He would hardly eat and when he did, he’d vomit most of it up. The free clinic was still open then. A doctor – pregnant and just a few years older than me – examined him and gave us no answers beyond malnourishment and anemia. She prescribed Mac more iron for anemia and gave him vitamins for free, “He needs iron and protein. Ideally meat,” the doctor said; “But I’m afraid I can’t give you that…I can’t afford any myself,” she said.
I suspected she found more than she told us. Her eyes widened when she looked at his blood test results, but she said his results were “inconclusive” and told us to return in two weeks for a follow-up. But soon after the clinic was overrun with the flu outbreak and the doctor had left on maternity leave. We tried the hospital once, but they just gave him anti-nausea medicine, ibuprofen, and sent us home with a $400 bill.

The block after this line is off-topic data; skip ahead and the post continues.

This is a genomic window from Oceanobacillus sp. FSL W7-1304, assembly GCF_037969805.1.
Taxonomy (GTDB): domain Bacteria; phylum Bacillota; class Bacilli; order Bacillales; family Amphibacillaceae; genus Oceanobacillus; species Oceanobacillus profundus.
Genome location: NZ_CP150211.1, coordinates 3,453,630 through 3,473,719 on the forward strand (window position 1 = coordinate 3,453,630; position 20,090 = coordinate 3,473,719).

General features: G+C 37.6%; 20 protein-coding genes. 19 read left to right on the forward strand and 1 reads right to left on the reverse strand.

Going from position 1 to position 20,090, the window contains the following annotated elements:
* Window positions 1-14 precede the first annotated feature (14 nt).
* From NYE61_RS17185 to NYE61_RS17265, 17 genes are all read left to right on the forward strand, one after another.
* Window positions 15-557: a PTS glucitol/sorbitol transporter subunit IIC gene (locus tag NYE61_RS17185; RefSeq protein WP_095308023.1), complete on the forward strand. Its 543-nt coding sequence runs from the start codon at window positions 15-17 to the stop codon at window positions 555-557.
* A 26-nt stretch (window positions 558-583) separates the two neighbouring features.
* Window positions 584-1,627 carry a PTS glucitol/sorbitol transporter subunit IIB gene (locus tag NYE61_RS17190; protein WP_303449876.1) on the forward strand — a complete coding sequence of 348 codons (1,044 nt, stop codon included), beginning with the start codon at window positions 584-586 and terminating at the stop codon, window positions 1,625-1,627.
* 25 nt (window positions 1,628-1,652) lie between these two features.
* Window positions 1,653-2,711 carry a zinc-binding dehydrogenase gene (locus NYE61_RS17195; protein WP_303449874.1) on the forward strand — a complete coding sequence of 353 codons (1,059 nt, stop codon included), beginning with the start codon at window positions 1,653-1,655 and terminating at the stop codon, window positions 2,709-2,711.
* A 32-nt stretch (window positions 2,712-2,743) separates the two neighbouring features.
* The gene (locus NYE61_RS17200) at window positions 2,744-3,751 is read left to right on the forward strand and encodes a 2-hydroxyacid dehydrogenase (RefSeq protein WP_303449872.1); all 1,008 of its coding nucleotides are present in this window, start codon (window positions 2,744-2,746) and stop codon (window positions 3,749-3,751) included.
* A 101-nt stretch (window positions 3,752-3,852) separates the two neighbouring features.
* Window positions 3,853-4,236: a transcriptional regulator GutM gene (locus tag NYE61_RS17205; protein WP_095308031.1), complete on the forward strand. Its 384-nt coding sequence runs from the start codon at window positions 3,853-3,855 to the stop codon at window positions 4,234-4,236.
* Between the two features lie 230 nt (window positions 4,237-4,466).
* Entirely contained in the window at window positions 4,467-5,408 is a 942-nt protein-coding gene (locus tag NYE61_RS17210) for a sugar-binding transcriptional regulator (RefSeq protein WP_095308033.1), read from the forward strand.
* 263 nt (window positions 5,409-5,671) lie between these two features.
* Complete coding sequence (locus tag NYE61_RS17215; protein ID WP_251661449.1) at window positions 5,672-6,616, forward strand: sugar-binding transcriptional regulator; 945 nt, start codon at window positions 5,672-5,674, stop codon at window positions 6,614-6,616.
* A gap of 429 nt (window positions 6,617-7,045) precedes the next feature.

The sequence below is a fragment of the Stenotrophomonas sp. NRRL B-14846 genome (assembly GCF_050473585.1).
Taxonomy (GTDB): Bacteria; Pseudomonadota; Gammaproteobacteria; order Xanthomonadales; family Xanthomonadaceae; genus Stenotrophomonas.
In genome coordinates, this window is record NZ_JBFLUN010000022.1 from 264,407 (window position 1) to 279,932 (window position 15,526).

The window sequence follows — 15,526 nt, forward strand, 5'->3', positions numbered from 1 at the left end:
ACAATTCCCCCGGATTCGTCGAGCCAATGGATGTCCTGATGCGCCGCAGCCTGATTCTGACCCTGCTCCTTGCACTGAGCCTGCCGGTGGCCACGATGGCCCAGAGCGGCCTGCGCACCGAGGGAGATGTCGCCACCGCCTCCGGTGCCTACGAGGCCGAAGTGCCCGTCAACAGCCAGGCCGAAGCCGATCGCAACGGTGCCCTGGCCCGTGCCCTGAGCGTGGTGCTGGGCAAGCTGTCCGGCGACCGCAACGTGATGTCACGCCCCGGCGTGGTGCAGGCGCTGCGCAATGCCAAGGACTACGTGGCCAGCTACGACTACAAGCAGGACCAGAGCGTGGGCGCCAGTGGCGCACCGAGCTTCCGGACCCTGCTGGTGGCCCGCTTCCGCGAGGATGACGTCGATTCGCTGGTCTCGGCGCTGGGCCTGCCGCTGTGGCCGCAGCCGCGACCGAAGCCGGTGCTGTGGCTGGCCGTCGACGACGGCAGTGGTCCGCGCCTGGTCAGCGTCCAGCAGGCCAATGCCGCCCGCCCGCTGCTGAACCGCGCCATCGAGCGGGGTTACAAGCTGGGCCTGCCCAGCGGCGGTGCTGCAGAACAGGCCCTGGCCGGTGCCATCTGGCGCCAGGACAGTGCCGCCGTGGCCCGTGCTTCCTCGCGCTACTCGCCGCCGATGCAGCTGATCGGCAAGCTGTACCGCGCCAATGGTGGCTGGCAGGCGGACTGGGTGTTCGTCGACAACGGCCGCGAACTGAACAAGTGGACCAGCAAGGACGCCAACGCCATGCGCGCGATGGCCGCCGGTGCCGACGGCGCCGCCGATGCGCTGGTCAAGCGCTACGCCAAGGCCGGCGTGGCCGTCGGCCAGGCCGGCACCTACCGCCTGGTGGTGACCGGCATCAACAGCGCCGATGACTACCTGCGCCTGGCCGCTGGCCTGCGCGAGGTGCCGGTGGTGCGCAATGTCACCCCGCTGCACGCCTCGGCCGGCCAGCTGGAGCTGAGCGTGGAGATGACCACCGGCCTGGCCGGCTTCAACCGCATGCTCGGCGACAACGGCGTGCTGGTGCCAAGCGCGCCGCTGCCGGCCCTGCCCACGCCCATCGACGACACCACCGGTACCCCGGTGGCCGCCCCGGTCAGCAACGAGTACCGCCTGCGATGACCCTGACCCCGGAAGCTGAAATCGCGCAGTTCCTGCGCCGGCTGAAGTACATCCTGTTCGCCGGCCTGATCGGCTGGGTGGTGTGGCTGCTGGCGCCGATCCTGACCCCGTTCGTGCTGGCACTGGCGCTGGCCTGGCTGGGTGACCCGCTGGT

We did our best at home. Grams somehow found some stew bones from a butcher shop in the suburbs. She made bone broth for him with special herbs and garlic every day, but it wasn’t enough. He was wasting away. He vomited every day to the point he couldn’t hold down solid food, vitamins, medicine or anything except water and broth.
When he became too weak to work, they fired him, of course. I think that’s what killed him as much as the mystery illness – knowing he couldn’t take care of us anymore. He only survived three weeks after that. Days were bad but the nights were hell – fevers, chills, hallucinations. He was thirsty but could never hold down enough liquid to quench it. And I couldn’t make him better. Early one morning, I woke to the sounds of rasping breathe. He clutched my hand and died not an hour later.